2) My degrees and professional background are in child development so I naturally see the ways in which fitness can be an outlet to incorporate early childhood developmental components that could motivate both mom and child. I thought that if I could help moms see how their child was learning, they would be more likely to feel good about fitting fitness into their family routines.

3) My daughter inspired me to launch Pump the Bump during my pregnancy, Sweaty Mommy Survival after she turned 2, and then the Kettlemate as a preschooler. She enjoyed spending time being active together and always cheers me on when I doubt myself. After I created the prototype for the Kettlemate, she wasn’t going to let me back out. She told me to “go be brave mommy” when I said I was scared to create a video and try to sell the Kettlemate to strangers. Her words let me know I was headed down the path I was meant to go down.

IL: What was the hardest part of the inventing process?

EG: The legal aspects intimidate me the most. What documents do I need, what should I apply for first, where is the biggest risk if I don’t put a legal structure in place, etc. I do not have a business background so I am learning as I go and that’s a risky way to learn.

IL: What was the most rewarding part of the inventing process?

EG: The process has taught me about the power of the human connection. I have been consistently amazed by people who offered me a hand when I never expected it. Strangers, friends, friends of friends, etc. who have continued to make my dream possible including:

  • Business owners who gave me access to their contacts
  • Friends who called in favors on my behalf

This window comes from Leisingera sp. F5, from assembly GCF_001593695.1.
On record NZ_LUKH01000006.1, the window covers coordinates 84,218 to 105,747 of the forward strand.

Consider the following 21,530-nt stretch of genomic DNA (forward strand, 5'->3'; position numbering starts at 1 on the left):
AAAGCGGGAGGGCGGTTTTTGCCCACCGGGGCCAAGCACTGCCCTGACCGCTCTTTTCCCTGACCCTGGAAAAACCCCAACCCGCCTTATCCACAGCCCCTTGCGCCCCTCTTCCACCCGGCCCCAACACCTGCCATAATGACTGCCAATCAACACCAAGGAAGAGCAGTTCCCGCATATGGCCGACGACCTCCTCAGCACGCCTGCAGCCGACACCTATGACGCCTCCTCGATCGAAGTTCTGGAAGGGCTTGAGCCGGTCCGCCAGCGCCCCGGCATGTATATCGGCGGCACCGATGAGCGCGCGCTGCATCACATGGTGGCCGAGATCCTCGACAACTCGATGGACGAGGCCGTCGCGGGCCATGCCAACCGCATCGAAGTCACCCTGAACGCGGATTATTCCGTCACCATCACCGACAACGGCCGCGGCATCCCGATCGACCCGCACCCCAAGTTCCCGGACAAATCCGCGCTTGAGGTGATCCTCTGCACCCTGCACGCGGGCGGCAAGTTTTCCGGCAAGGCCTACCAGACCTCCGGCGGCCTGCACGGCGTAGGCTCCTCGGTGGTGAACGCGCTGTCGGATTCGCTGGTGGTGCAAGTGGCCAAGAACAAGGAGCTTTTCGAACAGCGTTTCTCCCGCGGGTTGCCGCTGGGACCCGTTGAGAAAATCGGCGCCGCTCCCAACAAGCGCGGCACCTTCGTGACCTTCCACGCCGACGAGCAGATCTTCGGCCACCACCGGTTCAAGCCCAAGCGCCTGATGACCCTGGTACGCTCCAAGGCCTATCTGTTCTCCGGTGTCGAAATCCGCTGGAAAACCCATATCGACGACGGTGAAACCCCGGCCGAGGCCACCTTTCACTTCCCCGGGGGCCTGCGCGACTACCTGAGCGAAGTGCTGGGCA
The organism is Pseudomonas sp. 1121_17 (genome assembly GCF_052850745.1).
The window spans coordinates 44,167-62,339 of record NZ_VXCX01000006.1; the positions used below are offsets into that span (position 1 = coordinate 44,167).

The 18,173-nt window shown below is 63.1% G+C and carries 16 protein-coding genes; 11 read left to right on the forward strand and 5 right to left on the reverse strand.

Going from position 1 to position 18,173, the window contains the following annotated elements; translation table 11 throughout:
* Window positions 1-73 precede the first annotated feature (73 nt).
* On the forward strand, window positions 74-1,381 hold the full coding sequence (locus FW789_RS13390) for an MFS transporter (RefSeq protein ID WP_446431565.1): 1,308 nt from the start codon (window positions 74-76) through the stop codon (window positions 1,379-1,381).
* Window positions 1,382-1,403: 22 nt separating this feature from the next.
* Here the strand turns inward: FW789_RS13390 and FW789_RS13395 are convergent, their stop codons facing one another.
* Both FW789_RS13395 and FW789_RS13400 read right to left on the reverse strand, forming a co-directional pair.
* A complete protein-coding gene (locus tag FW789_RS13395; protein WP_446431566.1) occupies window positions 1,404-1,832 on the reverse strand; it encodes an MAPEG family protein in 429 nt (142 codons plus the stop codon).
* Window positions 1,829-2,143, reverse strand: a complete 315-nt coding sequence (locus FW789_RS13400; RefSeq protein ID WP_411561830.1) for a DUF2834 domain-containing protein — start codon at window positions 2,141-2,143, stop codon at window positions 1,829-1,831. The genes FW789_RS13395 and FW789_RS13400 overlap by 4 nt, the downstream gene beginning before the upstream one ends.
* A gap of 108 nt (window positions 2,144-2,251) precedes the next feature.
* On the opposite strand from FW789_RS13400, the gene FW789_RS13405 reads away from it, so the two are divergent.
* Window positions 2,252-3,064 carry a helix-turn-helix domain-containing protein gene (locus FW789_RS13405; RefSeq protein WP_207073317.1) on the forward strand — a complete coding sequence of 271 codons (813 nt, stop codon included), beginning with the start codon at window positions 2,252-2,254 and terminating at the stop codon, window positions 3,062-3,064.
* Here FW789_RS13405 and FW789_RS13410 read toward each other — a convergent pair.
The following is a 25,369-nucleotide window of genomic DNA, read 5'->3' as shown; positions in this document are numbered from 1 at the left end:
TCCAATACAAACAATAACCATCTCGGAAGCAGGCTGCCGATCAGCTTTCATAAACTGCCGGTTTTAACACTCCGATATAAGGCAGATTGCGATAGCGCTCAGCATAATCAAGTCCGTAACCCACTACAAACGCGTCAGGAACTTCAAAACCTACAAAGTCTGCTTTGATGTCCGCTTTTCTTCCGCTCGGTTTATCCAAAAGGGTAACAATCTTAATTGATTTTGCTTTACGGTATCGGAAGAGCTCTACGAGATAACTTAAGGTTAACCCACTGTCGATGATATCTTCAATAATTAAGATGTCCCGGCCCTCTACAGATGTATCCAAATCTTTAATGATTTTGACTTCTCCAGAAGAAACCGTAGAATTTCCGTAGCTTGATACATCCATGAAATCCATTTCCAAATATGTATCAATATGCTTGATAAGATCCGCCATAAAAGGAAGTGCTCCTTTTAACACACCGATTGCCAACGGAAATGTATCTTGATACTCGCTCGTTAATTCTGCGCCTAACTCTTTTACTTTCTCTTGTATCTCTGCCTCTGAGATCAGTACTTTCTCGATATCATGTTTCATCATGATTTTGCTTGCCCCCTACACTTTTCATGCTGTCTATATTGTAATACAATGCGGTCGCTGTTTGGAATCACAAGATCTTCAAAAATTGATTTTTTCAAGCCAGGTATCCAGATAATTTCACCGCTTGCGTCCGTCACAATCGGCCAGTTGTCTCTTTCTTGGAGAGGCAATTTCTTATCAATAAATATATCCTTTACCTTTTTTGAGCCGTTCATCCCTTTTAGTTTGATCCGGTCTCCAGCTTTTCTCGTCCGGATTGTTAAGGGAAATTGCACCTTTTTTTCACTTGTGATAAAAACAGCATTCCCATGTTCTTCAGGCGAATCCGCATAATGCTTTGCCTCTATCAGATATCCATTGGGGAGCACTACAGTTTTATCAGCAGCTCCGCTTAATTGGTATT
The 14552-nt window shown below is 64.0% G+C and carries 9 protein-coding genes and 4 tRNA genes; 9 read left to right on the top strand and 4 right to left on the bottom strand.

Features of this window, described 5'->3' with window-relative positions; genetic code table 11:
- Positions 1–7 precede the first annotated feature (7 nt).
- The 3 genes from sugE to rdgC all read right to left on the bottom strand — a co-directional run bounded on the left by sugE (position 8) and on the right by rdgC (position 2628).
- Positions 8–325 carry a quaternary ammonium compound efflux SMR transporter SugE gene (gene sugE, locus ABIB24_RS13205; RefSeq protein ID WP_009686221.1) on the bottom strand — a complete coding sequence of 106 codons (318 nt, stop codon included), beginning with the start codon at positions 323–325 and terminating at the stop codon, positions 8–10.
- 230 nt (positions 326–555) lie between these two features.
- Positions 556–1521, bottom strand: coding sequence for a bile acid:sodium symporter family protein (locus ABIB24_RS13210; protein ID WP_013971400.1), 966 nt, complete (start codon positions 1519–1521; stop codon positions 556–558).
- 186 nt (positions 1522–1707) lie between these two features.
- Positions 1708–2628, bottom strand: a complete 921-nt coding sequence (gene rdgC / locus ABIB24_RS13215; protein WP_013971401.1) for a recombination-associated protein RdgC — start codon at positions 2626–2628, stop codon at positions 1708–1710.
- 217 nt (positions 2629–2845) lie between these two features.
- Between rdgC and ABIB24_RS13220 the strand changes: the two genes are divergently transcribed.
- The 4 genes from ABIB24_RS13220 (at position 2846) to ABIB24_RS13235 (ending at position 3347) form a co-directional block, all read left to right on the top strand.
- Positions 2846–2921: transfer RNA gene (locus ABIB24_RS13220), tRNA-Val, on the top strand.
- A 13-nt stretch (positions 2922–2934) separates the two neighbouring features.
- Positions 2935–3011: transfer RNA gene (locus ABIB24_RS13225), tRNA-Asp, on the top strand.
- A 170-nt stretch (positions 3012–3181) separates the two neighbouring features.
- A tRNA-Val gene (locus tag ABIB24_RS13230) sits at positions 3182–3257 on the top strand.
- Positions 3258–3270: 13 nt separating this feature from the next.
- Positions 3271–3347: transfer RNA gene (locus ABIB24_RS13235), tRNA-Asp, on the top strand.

• Artists who charged lower fees than they could have
  • Childhood friends who helped spread the word about my Kickstarter campaign that I never even knew were paying attention to what I was doing.

I could not be this far in my journey without asking for help and allowing people to support me in the best ways they knew how. The power of paying it forward has come through me and passes on to other women who feel inspired by my story.

Inventionland Kettlemate

IL: What’s your favorite thing about being a Mom?

EG: Rediscovering the world through her eyes. She reminds me to keep things simple, don’t assume adults know the right answers, and to ALWAYS ask more questions.

IL: What’s your favorite activity to do with your daughter and why?

EG: We love baking together. She’s had her own “knife set” since she was 2 and started helping me with weekly meal prep as a Sunday activity. The time in our kitchen, and exploring farmers markets, eventually evolved into a passion for baking. Instead of Saturday morning cartoons, we watch baking shows. Before she was 3, she already started creating her own business, researched about requirements to operate a store, brainstormed what inventory she will have, etc. It gives us something fun to talk about over dinner, research on Google… and of course do lots of taste testing.

IL: What’s your favorite thing to do in your spare time?

EG: I recently moved back to Ohio so spending time with college friends and family is a favorite thing. Watching my friends, and their kids, grow up via FaceTime and Facebook photos thousands of miles away was difficult. Now watching our kids play together while hanging on a back porch with some wine truly brings me joy.

IL: Any advice for fellow inventor parents?

EG: Involve your kids in the process. There is so much a child can learn from hearing your thought process and lessons learned that they could never learn in school. The critical thinking skills required to be an inventor is transferable to every aspect of their life. PLUS on the low days, they are always there to motivate you to keep going because innocence is bliss.

IL: What’s next for you?

EG: I intend to build an entire world of family-friendly fitness products for children 0-12 (books, games, puzzles, etc) and I want to make them available in uncommon places like grocery stores, restaurants, pediatric offices, etc. If I can help families reduce the screen time and increase the “we time,”, families with have tighter bonds and deeper connections that make parenting through all life stages much easier.